Ideas of March

My efforts thus far to get where I want to be for Warlords has been met with limited results.  It’s entirely my own fault as I’ve been spending my time Hearthstoning when free, usually in an effort to complete a daily each day.  Yes, reader, that one has its teeth sunk in but good.  Fortunately with some free time last night I finally got in some actually WoW time and took to my Gnome Warrior.  The Mrs. and I did some puttering around but actually got into a dungeon pretty quickly(!) and I picked up a couple of levels in Blackfathom Deeps.  After that she was kind enough to run me through Stocks before calling it a night.  Another Gnomeregan run this morning and she’s now 27, on her way to 28.  Go figure, as soon as I lament queue times, I have two occasions where it was less than 20 minutes.  But, now that I’ve actually been productive to some degree, I figure I can increase said productivity and give myself a proverbial kick in the rear to do so…by jotting down some goals for the month.

  • Get Semblance the Warrior (27) to 35.  My original plan was 25, but I accomplished that quite easily yesterday.
  • Get Paramita the Priest (41) to 45.
  • Get Elcombe the Mage (68) to 70.
  • Finally have Elcombe learn Alchemy, and then actually power level it to some degree.
  • Max out Saintvache’s Herbalism, currently 310.
  • Get his Enchanting (487) up over 500 as well.  Who knows, might even Max it as well.
  • Get Junkshot the Monk (7) to 20.
  • Clean up Claws of Nature Guild Bank.
  • Get Liouxpold (85) at least one level in Pandaria.
  • Reach 2,500 Daily Quests

Not a vast list by any stretch, and many of the goals are pretty simple to obtain.  I average about an hour and a half of free time a day, so I can’t be shooting for the moon.  If I get all of these accomplished then it will feel like I’ve done something and will push me on towards the next ones in April.  Let’s face it, many little things can add up to one big thing and in this case that one thing can be momentum.  It wouldn’t hurt for me to have some of that the closer we get to Draenor.


Far too familiar

I haven’t really made any progress in World of Warcraft over the past couple of weeks and, admittedly, been less than constant in posting here.  As you may have guessed, the reason for that is Blizzard’s Hearthstone game.  I mentioned before how much fun it is, and there’s much truth in it.  When I have pockets of time for gaming, I tend to fire it up for a couple of matches.  There’s nothing like a good match with someone that comes right down to the wire.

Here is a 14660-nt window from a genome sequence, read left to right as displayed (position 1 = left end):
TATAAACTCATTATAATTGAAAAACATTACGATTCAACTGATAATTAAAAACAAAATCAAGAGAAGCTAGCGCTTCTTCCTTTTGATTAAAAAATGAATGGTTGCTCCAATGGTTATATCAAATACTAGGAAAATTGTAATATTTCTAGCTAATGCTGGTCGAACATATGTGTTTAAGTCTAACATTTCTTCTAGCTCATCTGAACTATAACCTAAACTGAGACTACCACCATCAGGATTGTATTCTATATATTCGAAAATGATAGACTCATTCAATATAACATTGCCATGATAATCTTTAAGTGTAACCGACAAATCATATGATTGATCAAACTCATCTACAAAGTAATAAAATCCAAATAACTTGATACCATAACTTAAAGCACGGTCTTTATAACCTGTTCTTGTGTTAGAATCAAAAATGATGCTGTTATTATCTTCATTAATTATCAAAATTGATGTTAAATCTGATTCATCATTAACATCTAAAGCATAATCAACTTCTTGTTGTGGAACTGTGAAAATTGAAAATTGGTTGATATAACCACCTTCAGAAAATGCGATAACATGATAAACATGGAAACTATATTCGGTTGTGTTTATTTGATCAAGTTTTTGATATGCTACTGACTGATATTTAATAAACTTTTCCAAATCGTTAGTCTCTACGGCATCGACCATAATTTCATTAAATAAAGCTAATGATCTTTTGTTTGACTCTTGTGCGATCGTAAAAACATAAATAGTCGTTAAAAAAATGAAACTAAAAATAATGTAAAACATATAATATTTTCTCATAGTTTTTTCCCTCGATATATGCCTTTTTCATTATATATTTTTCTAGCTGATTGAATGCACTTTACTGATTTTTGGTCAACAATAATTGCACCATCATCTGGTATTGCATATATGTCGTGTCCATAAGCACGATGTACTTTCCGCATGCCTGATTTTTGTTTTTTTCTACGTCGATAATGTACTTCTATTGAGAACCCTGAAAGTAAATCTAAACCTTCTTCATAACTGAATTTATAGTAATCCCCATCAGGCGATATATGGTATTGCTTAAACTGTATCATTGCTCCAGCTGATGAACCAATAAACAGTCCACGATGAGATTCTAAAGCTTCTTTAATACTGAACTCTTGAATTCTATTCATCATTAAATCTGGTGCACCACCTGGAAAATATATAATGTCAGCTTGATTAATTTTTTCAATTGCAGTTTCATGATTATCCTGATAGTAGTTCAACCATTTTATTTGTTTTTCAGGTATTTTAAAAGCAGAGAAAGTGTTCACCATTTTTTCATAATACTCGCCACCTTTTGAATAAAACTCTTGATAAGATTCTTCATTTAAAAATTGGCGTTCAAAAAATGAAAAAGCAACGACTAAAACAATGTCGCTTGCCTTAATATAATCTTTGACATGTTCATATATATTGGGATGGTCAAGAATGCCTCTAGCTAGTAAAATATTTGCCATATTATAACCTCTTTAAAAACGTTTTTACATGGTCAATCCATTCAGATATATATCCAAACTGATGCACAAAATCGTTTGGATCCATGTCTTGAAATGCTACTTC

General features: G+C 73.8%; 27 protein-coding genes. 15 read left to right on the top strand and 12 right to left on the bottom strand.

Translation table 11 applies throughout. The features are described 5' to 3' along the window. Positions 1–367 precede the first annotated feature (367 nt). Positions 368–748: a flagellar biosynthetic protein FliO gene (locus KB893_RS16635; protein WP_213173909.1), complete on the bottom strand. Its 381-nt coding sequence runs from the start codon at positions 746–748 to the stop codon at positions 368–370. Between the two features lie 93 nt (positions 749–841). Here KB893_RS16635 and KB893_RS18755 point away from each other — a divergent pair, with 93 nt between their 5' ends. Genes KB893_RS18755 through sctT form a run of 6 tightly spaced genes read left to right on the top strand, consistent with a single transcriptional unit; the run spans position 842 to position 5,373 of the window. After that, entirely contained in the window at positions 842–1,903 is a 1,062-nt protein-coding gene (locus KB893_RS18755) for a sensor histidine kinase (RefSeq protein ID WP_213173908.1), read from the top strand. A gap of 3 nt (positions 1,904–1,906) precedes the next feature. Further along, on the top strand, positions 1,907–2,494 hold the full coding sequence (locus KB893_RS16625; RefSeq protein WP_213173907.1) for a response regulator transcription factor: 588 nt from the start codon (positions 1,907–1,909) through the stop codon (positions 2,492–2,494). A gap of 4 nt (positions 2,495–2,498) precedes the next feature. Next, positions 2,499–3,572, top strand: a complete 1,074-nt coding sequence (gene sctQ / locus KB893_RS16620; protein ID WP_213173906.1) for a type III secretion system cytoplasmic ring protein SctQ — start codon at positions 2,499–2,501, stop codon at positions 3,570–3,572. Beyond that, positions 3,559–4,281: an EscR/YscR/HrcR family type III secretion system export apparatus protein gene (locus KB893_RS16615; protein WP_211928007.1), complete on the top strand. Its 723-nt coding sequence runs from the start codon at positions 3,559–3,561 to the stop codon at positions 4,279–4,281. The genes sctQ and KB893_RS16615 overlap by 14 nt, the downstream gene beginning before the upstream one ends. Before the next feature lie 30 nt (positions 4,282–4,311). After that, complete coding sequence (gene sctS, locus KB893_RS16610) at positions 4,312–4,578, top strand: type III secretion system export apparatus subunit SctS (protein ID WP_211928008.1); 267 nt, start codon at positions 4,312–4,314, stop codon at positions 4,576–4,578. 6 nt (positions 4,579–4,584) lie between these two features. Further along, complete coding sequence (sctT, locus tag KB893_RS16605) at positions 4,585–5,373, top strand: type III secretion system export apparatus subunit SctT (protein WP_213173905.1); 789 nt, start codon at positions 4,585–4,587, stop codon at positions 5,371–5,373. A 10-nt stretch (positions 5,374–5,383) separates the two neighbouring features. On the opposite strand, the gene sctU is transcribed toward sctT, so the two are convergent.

Unfortunately for me that doesn’t happen too often.  In part I recognize I’m not the greatest player.  When it comes to ranked play, I’ve gotten as high as 18 but dropped back down pretty quickly.  The guys and gals there definitely know what they’re doing compared to yours truly.  Arena play is no different, but I head there because the rewards are better than your standard pack purchase regardless of how many wins you get…though once I managed to win two games before my third loss set in and I was done.  That aside, I tend to hang out in casual as I think that’s the play that best suits my interests and abilities.

Well, that’s what I would like to think.  Over the past week (ish) I’ve noticed a growing trend and that is the curve of difficulty in casual play has increased dramatically.  Where I would win anywhere between 25-40% of my games, I can now measure hours between victories.  The screenshot above is the most common play I make in Hearthstone, no question about it.  I attribute some of it to just dumb luck (I had a game where none of my 7 Taunt cards came out, despite the game going 12 rounds).  For the most part, though, it’s just an insane difference in skill level.  It’s lead many of us to come to the conclusion that players who should be playing ranked, aren’t.  Whether they just ignore it completely or get to a certain level and are bested by others, who can say?  But they hop into casual and just steamroll the “competition.”